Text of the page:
Receding gums are a common dental concern among adults. They can lead to sensitive teeth and loss of stability for those teeth. They are also relatively difficult to treat. The treatment differs depending on whether the goal is to simply stop the progression or to replace the missing gum tissue.
There are actually many different problems that can lead to gum recession. Some involve aspects that you, as the patient, can control, and others do not. It is important for you to discuss the various possible causes of gum recession with your dentist. Understanding the cause helps you and your dentist choose the best treatment.
Receding gums is one of the consequences of progressive gum disease. Gum disease begins with plaque and tartar building up where the gums meet the teeth. The bacteria inside the plaque and tartar produce toxins that penetrate the gum tissue. Your body responds to these toxins with inflammation. Acute inflammation is good, bringing blood flow and healing cells to the area.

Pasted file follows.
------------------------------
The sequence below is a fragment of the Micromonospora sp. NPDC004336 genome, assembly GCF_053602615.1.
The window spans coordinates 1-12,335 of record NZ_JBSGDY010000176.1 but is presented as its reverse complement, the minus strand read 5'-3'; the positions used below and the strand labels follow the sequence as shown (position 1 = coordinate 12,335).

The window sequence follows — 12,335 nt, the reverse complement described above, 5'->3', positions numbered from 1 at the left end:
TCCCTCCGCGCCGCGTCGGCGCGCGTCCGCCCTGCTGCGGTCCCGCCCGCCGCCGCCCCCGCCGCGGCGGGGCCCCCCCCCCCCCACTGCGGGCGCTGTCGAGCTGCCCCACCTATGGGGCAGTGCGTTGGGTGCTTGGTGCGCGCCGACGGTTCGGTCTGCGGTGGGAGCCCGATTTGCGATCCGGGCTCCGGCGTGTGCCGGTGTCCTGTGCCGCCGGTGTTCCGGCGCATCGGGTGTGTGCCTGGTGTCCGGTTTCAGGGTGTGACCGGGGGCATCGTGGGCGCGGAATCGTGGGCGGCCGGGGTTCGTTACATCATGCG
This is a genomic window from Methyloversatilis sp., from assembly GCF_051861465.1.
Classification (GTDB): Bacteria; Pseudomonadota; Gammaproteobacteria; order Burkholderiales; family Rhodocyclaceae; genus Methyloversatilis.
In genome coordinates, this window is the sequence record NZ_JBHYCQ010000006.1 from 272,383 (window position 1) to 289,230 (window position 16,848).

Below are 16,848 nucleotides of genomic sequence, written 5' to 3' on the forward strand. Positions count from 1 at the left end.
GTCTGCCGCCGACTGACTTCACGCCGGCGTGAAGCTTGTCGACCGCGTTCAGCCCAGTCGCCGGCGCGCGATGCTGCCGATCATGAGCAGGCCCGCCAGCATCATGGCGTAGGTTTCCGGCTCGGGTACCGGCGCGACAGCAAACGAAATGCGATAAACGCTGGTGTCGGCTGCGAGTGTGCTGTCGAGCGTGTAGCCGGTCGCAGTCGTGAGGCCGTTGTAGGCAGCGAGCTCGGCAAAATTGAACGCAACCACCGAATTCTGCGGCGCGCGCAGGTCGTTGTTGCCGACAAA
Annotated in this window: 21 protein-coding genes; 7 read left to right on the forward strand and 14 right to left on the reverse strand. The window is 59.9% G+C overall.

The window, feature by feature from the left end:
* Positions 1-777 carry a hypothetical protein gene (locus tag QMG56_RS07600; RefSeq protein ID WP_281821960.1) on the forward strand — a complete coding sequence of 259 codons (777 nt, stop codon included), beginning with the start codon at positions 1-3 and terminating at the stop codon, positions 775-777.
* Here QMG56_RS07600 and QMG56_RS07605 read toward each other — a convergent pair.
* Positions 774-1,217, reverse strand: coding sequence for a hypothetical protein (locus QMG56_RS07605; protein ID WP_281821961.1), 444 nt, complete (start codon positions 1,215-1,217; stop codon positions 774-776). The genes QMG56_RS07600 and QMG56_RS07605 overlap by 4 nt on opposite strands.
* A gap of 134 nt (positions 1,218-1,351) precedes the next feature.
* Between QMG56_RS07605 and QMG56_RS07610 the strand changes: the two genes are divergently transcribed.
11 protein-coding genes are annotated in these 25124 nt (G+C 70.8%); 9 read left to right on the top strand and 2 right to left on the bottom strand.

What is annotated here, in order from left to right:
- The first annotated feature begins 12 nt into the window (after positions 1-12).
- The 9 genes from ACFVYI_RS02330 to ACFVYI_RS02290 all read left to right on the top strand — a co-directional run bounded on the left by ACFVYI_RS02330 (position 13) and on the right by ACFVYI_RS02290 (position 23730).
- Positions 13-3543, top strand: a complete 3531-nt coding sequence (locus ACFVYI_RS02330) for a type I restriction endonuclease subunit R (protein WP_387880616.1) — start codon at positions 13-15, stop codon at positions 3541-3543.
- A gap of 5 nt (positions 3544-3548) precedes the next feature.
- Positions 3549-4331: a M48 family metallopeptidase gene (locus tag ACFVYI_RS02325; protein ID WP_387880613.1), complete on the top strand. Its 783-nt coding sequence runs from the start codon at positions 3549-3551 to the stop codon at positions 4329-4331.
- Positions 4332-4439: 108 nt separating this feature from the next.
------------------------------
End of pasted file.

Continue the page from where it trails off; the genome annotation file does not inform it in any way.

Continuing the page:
The problem with ongoing gum disease is that when left untreated, it transitions from acute inflammation, which is good, to chronic inflammation, which is bad. Chronic inflammation is destructive in nature. In periodontal disease, the chronic inflammation destroys the tissues surrounding the teeth affected by these bacteria. As the disease destroys underlying bone, the gums shrink with it, leading to recession.
Teeth should maintain a position within the upper and lower jaws that provides for their being completely surrounded by bone and gums. When a tooth is in an improper position, not surrounded by healthy bone, there will not be healthy gum tissue covering it either.
This can occur naturally as the result of severe crowding. When a tooth does not have space to come into the mouth in its correct position, it will often move outward toward the cheek or inward toward the tongue, resulting in a lack of bone and gum coverage on that side.